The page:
Jaron Pak The vikings and their fiercely unique culture have long been topics of interest for history buffs. But when the History Channel started producing a historical drama that followed the adventures of a band of viking heroes, no one really expected it to turn into the ratings phenomenon it's become.
Very few people realise that many early Vikings mostly worked as farmers. Many Vikings only fought when raiding expeditions were organised.
This chapter provides an insight into the everyday life of the Norse people when they were not at sea. Societal structure It was not until towards the end of the Viking Age eighth century to the twelfth century that the separate nations of Scandinavia began to emerge.
Prior to this time, the Norse were referred to as a single group, subdivided according to clans a group of related families.
The Norse men who went raiding and trading across the sea were known as the Vikings. Refer animation Norse society was stratified layered with the royal families at the top of the class structure.
The chiefs jarls of the clans, who were also landowners and warrior noblemen, were just below the kings at the top of the social rank. Freemen karls were in the middle of the social ladder.
Some freemen owned large farms and up to 30 slaves, or worked as fishermen, craftsmen or boat builders. Slaves thralls were at the very bottom of the hierarchy and were often traded for large amounts of silver and gold. A small number of slaves were fortunate enough to be able to buy their freedom.
Law and order The Norse people had their own laws. Laws were made and judgements were handed down at the Thing. The Thing was a public assembly at which all freemen could have a say in the governance of the land.
It met in each region for a week during spring and autumn. In Iceland, there was no king, so from about AD it had an Althing. The powers of the Thing allowed it to set taxes, decide who was king and deal with arguments over marital affairs and property.
It was also at the Thing that murders were investigated. An accused murderer might call upon the support of twelve men to swear his or her innocence. Sometimes, the convicted murdered could be sentenced to death or relatives of the victim would demand that the dispute be settled with a duel to the death.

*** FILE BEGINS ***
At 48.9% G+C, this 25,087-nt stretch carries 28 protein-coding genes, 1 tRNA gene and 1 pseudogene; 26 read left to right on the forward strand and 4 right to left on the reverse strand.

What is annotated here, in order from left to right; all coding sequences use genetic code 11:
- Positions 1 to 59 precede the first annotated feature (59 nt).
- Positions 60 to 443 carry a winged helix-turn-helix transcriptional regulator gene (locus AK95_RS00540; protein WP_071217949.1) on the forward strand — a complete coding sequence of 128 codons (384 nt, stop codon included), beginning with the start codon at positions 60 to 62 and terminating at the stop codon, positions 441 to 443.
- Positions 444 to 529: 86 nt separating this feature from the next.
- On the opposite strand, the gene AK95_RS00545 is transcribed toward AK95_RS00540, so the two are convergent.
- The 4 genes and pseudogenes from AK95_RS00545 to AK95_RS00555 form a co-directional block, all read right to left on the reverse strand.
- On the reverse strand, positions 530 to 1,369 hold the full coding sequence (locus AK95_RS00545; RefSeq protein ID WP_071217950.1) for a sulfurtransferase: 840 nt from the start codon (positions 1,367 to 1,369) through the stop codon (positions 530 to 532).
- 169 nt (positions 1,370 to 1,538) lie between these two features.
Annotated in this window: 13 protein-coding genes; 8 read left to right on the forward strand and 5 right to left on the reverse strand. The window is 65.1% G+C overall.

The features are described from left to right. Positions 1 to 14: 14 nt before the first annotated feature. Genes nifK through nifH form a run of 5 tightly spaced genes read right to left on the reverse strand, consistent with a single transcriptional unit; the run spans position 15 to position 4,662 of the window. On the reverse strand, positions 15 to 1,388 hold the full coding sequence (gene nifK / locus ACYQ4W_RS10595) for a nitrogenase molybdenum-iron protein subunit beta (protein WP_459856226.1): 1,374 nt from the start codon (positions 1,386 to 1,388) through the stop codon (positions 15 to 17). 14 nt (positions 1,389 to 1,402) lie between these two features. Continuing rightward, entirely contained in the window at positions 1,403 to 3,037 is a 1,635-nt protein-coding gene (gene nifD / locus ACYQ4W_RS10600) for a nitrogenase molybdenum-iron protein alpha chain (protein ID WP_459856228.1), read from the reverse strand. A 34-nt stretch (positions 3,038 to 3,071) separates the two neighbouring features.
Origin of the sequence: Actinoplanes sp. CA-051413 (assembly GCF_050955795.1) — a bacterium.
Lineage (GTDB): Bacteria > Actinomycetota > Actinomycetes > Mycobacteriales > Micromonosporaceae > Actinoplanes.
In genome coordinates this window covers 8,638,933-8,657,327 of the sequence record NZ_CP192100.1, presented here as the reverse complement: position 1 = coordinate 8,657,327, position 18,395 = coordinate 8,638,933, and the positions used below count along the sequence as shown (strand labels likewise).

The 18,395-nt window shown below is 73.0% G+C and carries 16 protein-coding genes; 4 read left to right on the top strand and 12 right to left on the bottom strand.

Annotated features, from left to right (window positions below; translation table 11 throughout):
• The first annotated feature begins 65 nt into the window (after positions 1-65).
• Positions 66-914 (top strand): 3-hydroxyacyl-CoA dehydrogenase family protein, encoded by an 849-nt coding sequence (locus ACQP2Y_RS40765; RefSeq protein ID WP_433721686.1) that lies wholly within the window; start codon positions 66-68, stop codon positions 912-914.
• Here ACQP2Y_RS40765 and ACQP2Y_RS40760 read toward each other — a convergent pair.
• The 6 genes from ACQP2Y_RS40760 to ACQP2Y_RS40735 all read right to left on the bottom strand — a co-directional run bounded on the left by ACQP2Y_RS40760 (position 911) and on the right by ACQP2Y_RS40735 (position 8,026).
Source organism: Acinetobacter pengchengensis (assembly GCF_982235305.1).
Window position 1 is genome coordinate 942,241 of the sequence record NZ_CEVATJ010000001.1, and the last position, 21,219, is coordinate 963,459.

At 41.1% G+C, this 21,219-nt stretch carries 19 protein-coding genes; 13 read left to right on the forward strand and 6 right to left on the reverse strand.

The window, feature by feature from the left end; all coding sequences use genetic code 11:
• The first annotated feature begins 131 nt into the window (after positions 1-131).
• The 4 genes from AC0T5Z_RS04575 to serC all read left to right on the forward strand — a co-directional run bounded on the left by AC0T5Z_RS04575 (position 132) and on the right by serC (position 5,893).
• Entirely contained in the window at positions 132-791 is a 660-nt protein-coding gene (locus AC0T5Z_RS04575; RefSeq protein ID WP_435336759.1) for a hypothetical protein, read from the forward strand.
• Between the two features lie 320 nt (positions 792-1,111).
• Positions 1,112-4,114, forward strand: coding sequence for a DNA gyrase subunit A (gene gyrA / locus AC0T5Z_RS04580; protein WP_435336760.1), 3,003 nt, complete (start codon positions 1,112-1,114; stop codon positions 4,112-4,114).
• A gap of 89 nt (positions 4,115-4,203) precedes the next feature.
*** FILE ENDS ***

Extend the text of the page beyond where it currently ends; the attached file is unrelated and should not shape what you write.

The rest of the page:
Settlements and houses In Viking times, most Norse families lived on a farm in a longhouse. A longhouse was a large, hall-like building which was up to 30 metres long. Longhouses had walls made of timber or stone and a thick turf roof to retain heat. Excavations have shown that, like all Norse homes, the hearth was situated at the centre of the longhouse to provide warmth and light for all those inside.
Originally a single room, the longhouse was later divided into several separate rooms which usually included a bedroom and kitchen.
Family members, farm workers and even some livestock were all housed under the great roof.Women in the Viking Age enjoyed more freedom and held more power in their society than many other women of their day.
Technically, women couldn’t even be Vikings. As Judith Jesch, author of. Watch video · Life of a Viking. The Vikings are known as masters of the sea, but what was the viking life like before these warriors began their raids?
The Viking raids were only organized by rich people, such as the chieftain’s family, the king’s family or a very rich farming family. However, warriors might be recruited from the entire area.
THE FARMER’S LIFE IN THE VIKING PERIOD THE VIKING HOUSE Only a few Vikings lived in towns. All Vikings were Norse, but not all Norse were Vikings — and those who were did their viking only part time.
Vikings didn't wear horned helmets (a fiction probably created for 19th century opera). And while rape and pillage were part of the agenda, they were a small part of Norse life. Everyday life in Viking times The Viking townspeople had little room to produce their own food—only small, fenced yards for keeping pigs and chickens.
Most of their food came from the surrounding countryside and was sold at markets. The Untold Truth - How The NASA Viking Mission Found life on Mars (6) 46min NR Former NASA Viking Lander astrobiologist Gilbert V.
Levin describes in detail how his biology instrument flown on NASA's twin Viking Lander mission found living microbes in the soil of Mars.